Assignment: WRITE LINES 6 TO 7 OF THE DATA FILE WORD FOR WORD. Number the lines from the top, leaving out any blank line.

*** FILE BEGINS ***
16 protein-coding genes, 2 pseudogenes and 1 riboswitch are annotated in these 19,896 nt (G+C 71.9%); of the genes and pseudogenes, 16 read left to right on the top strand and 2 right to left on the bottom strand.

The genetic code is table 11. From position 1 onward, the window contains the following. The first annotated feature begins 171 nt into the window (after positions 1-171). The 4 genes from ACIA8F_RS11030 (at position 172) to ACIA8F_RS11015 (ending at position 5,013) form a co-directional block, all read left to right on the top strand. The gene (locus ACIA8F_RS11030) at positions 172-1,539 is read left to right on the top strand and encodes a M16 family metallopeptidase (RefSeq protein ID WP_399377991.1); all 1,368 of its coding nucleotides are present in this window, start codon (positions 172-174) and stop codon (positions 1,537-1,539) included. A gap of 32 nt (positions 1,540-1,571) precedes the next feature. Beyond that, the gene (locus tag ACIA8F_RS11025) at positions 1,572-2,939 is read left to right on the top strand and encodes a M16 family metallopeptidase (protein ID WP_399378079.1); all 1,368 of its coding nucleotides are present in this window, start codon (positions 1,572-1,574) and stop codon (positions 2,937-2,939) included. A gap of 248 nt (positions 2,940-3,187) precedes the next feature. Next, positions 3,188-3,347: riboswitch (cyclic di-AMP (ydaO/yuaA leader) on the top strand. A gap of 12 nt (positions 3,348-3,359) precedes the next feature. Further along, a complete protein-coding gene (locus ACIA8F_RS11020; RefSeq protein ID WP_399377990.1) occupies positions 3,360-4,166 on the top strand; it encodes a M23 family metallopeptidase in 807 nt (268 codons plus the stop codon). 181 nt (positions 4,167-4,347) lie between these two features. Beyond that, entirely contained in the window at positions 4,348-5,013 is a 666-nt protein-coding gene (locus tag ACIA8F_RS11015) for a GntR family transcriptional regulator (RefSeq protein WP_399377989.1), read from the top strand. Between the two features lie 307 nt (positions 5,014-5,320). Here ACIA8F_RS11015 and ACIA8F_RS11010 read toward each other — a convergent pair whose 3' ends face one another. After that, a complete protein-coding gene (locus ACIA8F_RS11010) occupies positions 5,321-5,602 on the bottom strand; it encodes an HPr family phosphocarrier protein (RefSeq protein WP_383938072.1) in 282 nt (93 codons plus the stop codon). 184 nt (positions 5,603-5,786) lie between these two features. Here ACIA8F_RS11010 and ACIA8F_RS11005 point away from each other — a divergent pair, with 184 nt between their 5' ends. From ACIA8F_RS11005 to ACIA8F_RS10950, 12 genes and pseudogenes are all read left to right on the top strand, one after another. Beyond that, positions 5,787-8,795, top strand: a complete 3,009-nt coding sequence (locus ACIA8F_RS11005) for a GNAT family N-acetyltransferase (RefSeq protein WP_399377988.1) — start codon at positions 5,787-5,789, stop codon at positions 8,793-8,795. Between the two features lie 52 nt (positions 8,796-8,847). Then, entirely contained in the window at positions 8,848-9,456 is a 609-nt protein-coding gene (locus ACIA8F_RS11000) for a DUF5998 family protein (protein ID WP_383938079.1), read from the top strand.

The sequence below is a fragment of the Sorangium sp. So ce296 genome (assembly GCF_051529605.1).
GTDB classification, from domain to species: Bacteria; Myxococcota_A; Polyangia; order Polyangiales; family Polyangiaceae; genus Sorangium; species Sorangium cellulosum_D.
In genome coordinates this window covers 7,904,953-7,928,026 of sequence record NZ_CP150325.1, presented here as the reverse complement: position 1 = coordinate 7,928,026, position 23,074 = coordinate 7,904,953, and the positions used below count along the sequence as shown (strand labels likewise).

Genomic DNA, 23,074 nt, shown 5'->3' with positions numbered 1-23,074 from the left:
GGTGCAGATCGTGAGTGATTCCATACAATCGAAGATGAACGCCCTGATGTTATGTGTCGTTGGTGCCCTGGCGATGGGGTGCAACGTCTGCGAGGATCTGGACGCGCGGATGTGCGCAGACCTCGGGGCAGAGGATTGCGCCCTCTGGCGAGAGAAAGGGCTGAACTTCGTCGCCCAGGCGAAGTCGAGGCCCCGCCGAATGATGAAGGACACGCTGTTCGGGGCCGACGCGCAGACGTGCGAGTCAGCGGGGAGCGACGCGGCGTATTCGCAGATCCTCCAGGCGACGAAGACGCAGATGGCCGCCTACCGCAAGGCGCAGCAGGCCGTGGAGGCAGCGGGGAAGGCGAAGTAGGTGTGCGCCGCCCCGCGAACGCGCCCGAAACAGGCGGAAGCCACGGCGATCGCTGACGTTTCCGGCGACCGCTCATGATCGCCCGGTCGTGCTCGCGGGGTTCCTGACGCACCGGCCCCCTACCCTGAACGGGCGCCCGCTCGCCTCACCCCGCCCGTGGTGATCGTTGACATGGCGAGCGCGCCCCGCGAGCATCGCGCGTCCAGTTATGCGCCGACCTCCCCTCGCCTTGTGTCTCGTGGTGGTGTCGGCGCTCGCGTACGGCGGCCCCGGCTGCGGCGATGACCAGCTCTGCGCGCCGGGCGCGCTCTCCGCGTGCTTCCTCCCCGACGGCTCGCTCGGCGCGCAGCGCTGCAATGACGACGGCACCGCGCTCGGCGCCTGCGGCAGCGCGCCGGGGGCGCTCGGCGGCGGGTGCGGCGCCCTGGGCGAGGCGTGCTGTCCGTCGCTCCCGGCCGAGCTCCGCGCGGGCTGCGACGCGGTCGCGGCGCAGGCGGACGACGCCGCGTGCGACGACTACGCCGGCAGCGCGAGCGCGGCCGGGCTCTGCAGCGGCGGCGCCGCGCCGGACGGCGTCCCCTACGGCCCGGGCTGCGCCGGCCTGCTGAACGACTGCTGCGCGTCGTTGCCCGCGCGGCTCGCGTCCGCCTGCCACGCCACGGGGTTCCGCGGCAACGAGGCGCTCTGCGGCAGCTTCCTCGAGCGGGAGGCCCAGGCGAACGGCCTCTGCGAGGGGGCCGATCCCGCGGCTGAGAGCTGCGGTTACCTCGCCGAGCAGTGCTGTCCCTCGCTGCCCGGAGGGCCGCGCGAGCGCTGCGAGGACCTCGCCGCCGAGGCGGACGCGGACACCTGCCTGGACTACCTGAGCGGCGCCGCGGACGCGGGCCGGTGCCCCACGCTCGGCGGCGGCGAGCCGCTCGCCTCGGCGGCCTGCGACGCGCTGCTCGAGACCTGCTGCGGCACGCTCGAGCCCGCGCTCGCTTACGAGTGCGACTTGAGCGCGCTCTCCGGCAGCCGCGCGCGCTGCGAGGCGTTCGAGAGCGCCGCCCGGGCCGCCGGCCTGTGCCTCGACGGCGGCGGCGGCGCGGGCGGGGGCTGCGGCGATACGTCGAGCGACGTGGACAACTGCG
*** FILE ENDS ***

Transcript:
Genomic DNA, 23,074 nt, shown 5'->3' with positions numbered 1-23,074 from the left:
GGTGCAGATCGTGAGTGATTCCATACAATCGAAGATGAACGCCCTGATGTTATGTGTCGTTGGTGCCCTGGCGATGGGGTGCAACGTCTGCGAGGATCTGGACGCGCGGATGTGCGCAGACCTCGGGGCAGAGGATTGCGCCCTCTGGCGAGAGAAAGGGCTGAACTTCGTCGCCCAGGCGAAGTCGAGGCCCCGCCGAATGATGAAGGACACGCTGTTCGGGGCCGACGCGCAGACGTGCGAGTCAGCGGGGAGCGACGCGGCGTATTCGCAGATCCTCCAGGCGACGAAGACGCAGATGGCCGCCTACCGCAAGGCGCAGCAGGCCGTGGAGGCAGCGGGGAAGGCGAAGTAGGTGTGCGCCGCCCCGCGAACGCGCCCGAAACAGGCGGAAGCCACGGCGATCGCTGACGTTTCCGGCGACCGCTCATGATCGCCCGGTCGTGCTCGCGGGGTTCCTGACGCACCGGCCCCCTACCCTGAACGGGCGCCCGCTCGCCTCACCCCGCCCGTGGTGATCGTTGACATGGCGAGCGCGCCCCGCGAGCATCGCGCGTCCAGTTATGCGCCGACCTCCCCTCGCCTTGTGTCTCGTGGTGGTGTCGGCGCTCGCGTACGGCGGCCCCGGCTGCGGCGATGACCAGCTCTGCGCGCCGGGCGCGCTCTCCGCGTGCTTCCTCCCCGACGGCTCGCTCGGCGCGCAGCGCTGCAATGACGACGGCACCGCGCTCGGCGCCTGCGGCAGCGCGCCGGGGGCGCTCGGCGGCGGGTGCGGCGCCCTGGGCGAGGCGTGCTGTCCGTCGCTCCCGGCCGAGCTCCGCGCGGGCTGCGACGCGGTCGCGGCGCAGGCGGACGACGCCGCGTGCGACGACTACGCCGGCAGCGCGAGCGCGGCCGGGCTCTGCAGCGGCGGCGCCGCGCCGGACGGCGTCCCCTACGGCCCGGGCTGCGCCGGCCTGCTGAACGACTGCTGCGCGTCGTTGCCCGCGCGGCTCGCGTCCGCCTGCCACGCCACGGGGTTCCGCGGCAACGAGGCGCTCTGCGGCAGCTTCCTCGAGCGGGAGGCCCAGGCGAACGGCCTCTGCGAGGGGGCCGATCCCGCGGCTGAGAGCTGCGGTTACCTCGCCGAGCAGTGCTGTCCCTCGCTGCCCGGAGGGCCGCGCGAGCGCTGCGAGGACCTCGCCGCCGAGGCGGACGCGGACACCTGCCTGGACTACCTGAGCGGCGCCGCGGACGCGGGCCGGTGCCCCACGCTCGGCGGCGGCGAGCCGCTCGCCTCGGCGGCCTGCGACGCGCTGCTCGAGACCTGCTGCGGCACGCTCGAGCCCGCGCTCGCTTACGAGTGCGACTTGAGCGCGCTCTCCGGCAGCCGCGCGCGCTGCGAGGCGTTCGAGAGCGCCGCCCGGGCCGCCGGCCTGTGCCTCGACGGCGGCGGCGGCGCGGGCGGGGGCTGCGGCGATACGTCGAGCGACGTGGACAACTGCG